“I just wait until my number is called and go out there and do what I can do,” added Welch.
Different team Last year, B-CU had a lot of power hitting 58 homeruns but this year the team has only 17. Power hitters such as Peter O’Brien (14HR, 69 RBIs) and Ryan Durrence (10HR, 48 RBI) are gone. (B-CU 2011 team stats: .288BA, 58HR, 369 RBI, 54 SBs). The Wildcats also had four other players with six homeruns in 2011. Johnson commented, “We lost a lot of power, but we still play team ball. We do more of bunting runners over, stealing bases and whatever we can to score. It’s more team ball.” The Wildcats have played had to play more small ball on offense this year. (2012 team stats: .273BA, 17 HR, 179 RBIs, 55 SBs). “We don’t look at it as if we don’t hit homeruns, but we are more of a contact hitting team as in regards of an approach to the plate,” reiterated Lee. Pitching has carried the club this season. Last year they posted a 4.46 team ERA, with 18 saves, 309 runs and 255 earned runs with a .964 fielding percentage. This year they have a 3.71 team ERA with 9 saves, 185 runs and 141 earned runs with a .961 fielding percentage.
Under the radar Playing baseball at an
ANDREAS BUTLER/DAYTONA TIMES
Shown above are Brashad Johnson, David Lee, Jake Welch and Anthony Stokes. HBCU has the players fly under the radar more than usual. “It is different at an HBCU. The fans don’t really come out. Growing up there were a few minorities playing so we are kind of used to it,” said Lee Welch echoed, “It is different, but we know as a team that we can compete. We just come ready to play everyday.” Baseball not only takes a backseat to football and basketball in Black communities but also at HBCUs. “It’s different, not a lot of spotlight makes it tough to play, but we still come out and do it,” Johnson noted. Stokes added, “It’s different because we really don’t have fans but we still come out and compete on a daily basis.”
More Black players at HBCUs The players are accustomed to low Black representation in the sport. ”Growing up there weren’t a lot of AfricanAmericans playing the game but it didn’t affect
me,” recalls Stokes. Lee agrees, “The experience was similar for me. I didn’t have a lot of fans cheering me on, but I love playing the game and kept at it.” Playing at an HBCU actually puts them on a team with more Black players than normal. Welch stated, “I always was the only Black kid on the team. I was used to it but now it’s actually better because there’s more of us here.” “It takes a lot of hard work. I have always been the only Black on the team. I just work hard. My goal has always been to play professionally. I just go and play hard,” Johnson told the Times.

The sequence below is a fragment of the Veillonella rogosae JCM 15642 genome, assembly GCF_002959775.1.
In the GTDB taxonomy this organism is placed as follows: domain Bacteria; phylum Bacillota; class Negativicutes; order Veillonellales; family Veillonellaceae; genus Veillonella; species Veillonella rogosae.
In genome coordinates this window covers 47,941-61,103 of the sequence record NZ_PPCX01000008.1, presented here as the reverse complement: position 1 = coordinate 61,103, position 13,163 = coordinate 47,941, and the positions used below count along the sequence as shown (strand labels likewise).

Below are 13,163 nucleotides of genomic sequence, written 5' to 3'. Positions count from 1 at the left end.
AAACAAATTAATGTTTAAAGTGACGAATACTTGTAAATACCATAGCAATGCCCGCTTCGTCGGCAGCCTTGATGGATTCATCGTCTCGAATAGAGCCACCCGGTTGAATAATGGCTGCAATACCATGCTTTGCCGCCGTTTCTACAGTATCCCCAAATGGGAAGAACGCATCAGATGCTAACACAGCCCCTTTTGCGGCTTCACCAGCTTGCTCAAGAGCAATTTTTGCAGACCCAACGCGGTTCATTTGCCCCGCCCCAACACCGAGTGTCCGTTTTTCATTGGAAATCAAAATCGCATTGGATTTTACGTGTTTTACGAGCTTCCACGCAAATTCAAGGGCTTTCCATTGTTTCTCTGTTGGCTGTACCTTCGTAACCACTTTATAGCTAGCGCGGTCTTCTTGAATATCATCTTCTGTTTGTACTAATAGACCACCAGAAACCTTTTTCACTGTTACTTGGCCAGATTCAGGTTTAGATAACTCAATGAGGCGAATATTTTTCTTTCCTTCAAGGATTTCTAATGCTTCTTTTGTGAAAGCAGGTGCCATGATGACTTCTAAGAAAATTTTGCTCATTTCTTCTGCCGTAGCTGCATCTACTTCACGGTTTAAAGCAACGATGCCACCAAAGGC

Black baseball dilemma A recent US Today article reveals that African-Americans make up 8.5 percent of Major League Baseball players. The numbers are reflected at the college and high school levels. Different factors contribute to low percentages of
Blacks in the sport. Johnson commented, “The choice of sports in our community is more towards football and basketball. Also, there aren’t a lot of people in our communities to teach the game to kids and the cost of travel ball (AAU) is very high.” “Our youth don’t see Blacks playing, so many don’t want to play; we do have a few. Also the pace of the game is slower and doesn’t have the action of the football and basketball,” added Lee.
Looking ahead The Wildcats have 17 games remaining; 15 will be on the road. The team is looking forward to the MEAC and NCAA tournaments. “Our goal is to win the MEAC tournament and a Regional. We want to go into the MEAC tournament playing at a high level. If we do that, we like our chances,” Lee explained. Stokes added, “We are just staying focused and taking it game by game as the season goes along.’’
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Published on Apr 26, 2012